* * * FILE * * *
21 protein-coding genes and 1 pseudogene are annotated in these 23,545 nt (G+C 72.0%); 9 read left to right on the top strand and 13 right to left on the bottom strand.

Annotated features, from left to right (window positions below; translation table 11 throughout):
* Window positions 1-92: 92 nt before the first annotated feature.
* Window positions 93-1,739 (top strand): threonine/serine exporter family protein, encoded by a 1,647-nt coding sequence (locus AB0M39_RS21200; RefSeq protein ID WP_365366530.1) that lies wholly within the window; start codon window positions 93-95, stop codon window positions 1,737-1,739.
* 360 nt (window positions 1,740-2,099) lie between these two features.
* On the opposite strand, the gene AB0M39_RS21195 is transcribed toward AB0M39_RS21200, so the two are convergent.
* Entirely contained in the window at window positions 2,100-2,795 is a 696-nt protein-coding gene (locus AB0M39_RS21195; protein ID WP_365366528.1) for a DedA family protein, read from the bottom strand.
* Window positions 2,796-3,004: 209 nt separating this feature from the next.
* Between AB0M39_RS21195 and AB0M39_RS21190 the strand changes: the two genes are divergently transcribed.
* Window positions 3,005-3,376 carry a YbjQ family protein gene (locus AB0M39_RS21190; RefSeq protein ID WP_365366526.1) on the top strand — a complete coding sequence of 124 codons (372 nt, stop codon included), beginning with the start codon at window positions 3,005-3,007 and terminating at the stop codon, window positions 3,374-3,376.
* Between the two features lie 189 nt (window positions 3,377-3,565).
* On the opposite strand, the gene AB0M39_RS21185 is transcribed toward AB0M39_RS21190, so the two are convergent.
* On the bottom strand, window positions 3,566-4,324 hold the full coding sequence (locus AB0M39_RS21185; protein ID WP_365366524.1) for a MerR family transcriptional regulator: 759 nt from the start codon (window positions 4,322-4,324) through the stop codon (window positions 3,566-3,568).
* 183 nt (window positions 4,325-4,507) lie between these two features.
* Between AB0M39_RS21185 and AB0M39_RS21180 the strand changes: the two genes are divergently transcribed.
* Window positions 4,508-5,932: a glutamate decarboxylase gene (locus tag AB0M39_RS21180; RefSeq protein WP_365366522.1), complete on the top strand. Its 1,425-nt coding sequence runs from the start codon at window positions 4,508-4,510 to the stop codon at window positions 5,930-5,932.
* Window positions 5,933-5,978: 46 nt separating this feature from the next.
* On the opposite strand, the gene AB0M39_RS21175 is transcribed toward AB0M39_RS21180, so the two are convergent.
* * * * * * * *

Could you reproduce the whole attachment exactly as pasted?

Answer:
21 protein-coding genes and 1 pseudogene are annotated in these 23,545 nt (G+C 72.0%); 9 read left to right on the top strand and 13 right to left on the bottom strand.

Annotated features, from left to right (window positions below; translation table 11 throughout):
* Window positions 1-92: 92 nt before the first annotated feature.
* Window positions 93-1,739 (top strand): threonine/serine exporter family protein, encoded by a 1,647-nt coding sequence (locus AB0M39_RS21200; RefSeq protein ID WP_365366530.1) that lies wholly within the window; start codon window positions 93-95, stop codon window positions 1,737-1,739.
* 360 nt (window positions 1,740-2,099) lie between these two features.
* On the opposite strand, the gene AB0M39_RS21195 is transcribed toward AB0M39_RS21200, so the two are convergent.
* Entirely contained in the window at window positions 2,100-2,795 is a 696-nt protein-coding gene (locus AB0M39_RS21195; protein ID WP_365366528.1) for a DedA family protein, read from the bottom strand.
* Window positions 2,796-3,004: 209 nt separating this feature from the next.
* Between AB0M39_RS21195 and AB0M39_RS21190 the strand changes: the two genes are divergently transcribed.
* Window positions 3,005-3,376 carry a YbjQ family protein gene (locus AB0M39_RS21190; RefSeq protein ID WP_365366526.1) on the top strand — a complete coding sequence of 124 codons (372 nt, stop codon included), beginning with the start codon at window positions 3,005-3,007 and terminating at the stop codon, window positions 3,374-3,376.
* Between the two features lie 189 nt (window positions 3,377-3,565).
* On the opposite strand, the gene AB0M39_RS21185 is transcribed toward AB0M39_RS21190, so the two are convergent.
* On the bottom strand, window positions 3,566-4,324 hold the full coding sequence (locus AB0M39_RS21185; protein ID WP_365366524.1) for a MerR family transcriptional regulator: 759 nt from the start codon (window positions 4,322-4,324) through the stop codon (window positions 3,566-3,568).
* 183 nt (window positions 4,325-4,507) lie between these two features.
* Between AB0M39_RS21185 and AB0M39_RS21180 the strand changes: the two genes are divergently transcribed.
* Window positions 4,508-5,932: a glutamate decarboxylase gene (locus tag AB0M39_RS21180; RefSeq protein WP_365366522.1), complete on the top strand. Its 1,425-nt coding sequence runs from the start codon at window positions 4,508-4,510 to the stop codon at window positions 5,930-5,932.
* Window positions 5,933-5,978: 46 nt separating this feature from the next.
* On the opposite strand, the gene AB0M39_RS21175 is transcribed toward AB0M39_RS21180, so the two are convergent.